From April 6th a new way of dealing with debts is being launched: Debt Relief Orders (DROs).
DROs are aimed at those with lower debts and smaller assets as an alternative to bankruptcy, or debt management plans or individual voluntary agreements (IVAs).
Daniel Barnes looks at whether DROs will make a difference - or provide a lifeline.
DROs are for people who are not homeowners, have less than £15,000 in debt, less than £300 in assets and less than £50 per month available income after they have met all their essential expenditure essentially slotting in below IVAs a means of dealing with debts that become too much for those previously without such an option.
In particular they are designed as a way of helping people on lower incomes deal with their debt problems and for those with no prospect of their situation improving.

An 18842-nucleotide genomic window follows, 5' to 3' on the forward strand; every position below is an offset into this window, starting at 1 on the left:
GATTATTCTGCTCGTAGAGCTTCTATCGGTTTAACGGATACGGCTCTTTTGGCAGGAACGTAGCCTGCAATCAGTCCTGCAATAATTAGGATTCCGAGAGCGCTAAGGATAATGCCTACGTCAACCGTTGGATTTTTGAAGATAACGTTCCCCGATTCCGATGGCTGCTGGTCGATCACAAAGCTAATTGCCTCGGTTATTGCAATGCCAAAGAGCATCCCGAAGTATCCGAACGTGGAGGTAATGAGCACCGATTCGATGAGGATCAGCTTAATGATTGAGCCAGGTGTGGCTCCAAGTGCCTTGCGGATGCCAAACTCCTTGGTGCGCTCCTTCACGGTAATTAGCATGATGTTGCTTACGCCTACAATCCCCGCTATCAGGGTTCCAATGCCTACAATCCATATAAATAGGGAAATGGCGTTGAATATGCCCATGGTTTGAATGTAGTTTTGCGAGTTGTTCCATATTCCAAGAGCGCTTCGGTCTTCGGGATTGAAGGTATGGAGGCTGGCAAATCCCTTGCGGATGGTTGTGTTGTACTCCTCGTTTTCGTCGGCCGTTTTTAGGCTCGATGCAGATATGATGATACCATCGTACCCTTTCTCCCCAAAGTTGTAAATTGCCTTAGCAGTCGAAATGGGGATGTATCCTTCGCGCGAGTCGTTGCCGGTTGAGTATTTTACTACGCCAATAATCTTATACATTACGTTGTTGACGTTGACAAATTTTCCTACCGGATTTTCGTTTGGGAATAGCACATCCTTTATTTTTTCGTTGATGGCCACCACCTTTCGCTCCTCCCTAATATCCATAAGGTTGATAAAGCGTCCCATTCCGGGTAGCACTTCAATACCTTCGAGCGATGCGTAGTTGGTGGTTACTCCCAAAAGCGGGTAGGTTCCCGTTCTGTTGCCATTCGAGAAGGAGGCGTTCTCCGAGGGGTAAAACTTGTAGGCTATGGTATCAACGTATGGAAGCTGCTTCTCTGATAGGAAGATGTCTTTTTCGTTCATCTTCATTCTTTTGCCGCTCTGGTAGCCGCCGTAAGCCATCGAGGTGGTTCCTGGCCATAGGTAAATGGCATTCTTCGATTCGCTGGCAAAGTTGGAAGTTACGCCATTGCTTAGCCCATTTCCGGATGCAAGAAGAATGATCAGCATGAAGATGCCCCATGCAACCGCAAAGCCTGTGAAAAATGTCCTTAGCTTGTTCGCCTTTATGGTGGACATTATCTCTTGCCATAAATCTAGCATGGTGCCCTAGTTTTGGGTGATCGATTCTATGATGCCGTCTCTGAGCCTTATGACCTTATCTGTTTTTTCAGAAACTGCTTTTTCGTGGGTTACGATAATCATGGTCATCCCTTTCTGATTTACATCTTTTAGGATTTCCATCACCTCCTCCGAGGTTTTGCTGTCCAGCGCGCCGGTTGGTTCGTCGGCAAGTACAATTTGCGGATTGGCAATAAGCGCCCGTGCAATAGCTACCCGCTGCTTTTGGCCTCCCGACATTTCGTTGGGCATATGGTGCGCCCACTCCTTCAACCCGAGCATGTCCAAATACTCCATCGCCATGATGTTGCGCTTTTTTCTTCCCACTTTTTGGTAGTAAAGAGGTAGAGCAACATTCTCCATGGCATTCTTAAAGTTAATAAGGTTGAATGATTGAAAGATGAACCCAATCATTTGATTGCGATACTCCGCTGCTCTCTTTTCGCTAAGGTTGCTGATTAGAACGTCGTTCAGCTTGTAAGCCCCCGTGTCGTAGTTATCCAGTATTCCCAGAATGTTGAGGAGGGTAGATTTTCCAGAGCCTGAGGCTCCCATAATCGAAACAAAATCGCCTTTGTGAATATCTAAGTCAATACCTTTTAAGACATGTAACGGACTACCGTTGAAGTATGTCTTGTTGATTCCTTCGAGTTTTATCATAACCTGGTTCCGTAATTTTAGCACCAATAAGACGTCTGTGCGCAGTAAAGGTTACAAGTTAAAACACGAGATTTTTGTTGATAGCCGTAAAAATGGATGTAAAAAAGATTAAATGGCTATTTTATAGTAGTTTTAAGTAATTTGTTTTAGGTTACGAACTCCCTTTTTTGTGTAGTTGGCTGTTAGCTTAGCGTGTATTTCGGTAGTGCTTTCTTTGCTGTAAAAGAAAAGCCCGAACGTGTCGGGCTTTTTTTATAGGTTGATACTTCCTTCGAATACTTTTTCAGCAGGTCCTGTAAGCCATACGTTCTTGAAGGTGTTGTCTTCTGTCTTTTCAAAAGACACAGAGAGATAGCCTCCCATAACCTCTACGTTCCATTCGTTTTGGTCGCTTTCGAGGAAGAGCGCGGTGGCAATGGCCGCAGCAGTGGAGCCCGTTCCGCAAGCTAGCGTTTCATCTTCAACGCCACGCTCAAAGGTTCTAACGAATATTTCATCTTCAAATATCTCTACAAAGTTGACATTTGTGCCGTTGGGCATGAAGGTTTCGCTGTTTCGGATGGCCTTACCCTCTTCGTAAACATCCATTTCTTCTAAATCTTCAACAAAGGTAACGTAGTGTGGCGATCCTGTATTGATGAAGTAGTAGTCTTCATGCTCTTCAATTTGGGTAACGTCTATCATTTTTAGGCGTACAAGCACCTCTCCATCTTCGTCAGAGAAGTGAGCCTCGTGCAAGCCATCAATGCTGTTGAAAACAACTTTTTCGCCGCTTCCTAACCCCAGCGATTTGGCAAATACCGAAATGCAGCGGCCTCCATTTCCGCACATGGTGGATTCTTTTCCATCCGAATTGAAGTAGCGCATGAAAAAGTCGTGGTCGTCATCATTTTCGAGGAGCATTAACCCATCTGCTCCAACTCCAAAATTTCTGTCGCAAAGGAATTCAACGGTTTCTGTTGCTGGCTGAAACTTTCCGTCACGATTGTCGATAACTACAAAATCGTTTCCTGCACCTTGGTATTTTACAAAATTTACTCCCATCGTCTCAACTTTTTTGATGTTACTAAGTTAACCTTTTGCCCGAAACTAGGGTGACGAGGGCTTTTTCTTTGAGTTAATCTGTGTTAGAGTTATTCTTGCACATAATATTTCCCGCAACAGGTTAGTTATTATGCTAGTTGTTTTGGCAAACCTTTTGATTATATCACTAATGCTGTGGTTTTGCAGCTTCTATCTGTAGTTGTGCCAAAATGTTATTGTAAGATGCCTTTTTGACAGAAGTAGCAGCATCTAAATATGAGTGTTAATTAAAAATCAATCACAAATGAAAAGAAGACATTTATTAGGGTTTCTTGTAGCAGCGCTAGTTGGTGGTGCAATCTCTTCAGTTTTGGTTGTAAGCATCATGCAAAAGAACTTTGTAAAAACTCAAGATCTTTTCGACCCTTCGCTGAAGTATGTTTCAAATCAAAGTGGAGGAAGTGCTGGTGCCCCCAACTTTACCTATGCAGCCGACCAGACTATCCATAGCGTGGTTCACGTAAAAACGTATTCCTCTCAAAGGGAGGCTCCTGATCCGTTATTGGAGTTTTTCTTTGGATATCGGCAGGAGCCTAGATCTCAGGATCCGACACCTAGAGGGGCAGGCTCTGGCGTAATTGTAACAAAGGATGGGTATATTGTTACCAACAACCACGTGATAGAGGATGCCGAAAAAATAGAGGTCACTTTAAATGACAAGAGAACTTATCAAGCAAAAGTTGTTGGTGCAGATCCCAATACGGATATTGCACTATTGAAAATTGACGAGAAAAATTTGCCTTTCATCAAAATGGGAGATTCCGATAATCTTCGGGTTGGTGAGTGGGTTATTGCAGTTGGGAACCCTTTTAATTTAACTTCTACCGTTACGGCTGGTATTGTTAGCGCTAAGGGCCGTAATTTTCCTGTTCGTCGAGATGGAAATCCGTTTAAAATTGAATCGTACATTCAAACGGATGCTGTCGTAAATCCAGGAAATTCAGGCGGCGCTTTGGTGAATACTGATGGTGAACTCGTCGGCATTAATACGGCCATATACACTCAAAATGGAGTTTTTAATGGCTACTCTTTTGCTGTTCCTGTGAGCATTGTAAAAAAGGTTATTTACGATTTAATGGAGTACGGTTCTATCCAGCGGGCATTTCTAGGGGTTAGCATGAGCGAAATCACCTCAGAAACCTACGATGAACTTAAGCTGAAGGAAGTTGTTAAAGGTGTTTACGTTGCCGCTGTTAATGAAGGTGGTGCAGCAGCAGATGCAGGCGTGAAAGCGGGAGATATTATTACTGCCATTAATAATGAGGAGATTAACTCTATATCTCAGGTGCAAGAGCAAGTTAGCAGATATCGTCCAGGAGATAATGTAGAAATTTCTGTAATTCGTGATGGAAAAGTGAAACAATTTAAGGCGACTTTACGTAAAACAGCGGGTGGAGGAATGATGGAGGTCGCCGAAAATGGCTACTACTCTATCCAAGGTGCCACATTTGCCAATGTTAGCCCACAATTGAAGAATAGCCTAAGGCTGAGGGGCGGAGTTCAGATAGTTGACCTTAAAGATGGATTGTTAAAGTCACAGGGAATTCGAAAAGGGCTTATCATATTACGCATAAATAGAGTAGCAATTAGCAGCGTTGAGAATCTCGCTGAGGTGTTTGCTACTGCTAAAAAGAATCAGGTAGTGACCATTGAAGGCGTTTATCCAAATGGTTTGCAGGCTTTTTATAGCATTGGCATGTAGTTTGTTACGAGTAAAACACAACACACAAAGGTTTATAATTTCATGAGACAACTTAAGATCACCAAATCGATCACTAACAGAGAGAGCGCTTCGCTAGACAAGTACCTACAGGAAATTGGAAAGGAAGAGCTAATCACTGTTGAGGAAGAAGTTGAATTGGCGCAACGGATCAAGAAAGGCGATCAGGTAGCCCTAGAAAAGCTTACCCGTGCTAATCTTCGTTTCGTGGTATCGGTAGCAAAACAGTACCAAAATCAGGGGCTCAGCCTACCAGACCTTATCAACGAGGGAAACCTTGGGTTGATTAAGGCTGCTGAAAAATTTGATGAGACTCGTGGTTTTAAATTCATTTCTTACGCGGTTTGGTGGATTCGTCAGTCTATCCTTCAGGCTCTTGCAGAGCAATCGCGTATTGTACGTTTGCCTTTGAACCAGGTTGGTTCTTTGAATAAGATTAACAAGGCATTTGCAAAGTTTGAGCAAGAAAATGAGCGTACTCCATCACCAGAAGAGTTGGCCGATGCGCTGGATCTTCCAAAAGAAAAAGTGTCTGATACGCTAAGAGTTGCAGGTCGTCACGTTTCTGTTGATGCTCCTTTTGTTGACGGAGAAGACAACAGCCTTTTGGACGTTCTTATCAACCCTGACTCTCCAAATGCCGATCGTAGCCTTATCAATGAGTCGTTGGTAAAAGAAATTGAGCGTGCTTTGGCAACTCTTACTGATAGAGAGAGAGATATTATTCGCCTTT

After one year, the debtor is discharged, and with some exceptions, the remaining debts are written off.
Terry Balfour, director of IVA.com, explains DROs fill the gap below IVAs and debt management plans.
"They are an alternative to debt management plans, where people have an income of less than £50 a month.
"And an IVA, in theory, starts for debts over £15,000, although in practice it is higher. Also for an IVA income of between £250 and £300 a month would be needed."
He explains a debt management plan for a £15,000 debt where someone only had £50 a month free could take up at least 25 years to clear.
"A DRO is a better alternative than a debt management plan than might take a long long time."
Mr Balfour adds DROs give people the opportunity to start out afresh.
Living in debt
Citizens Advice finds the most common reasons for debt of those asking for help were low income, over-commitment, illness or disability and job loss.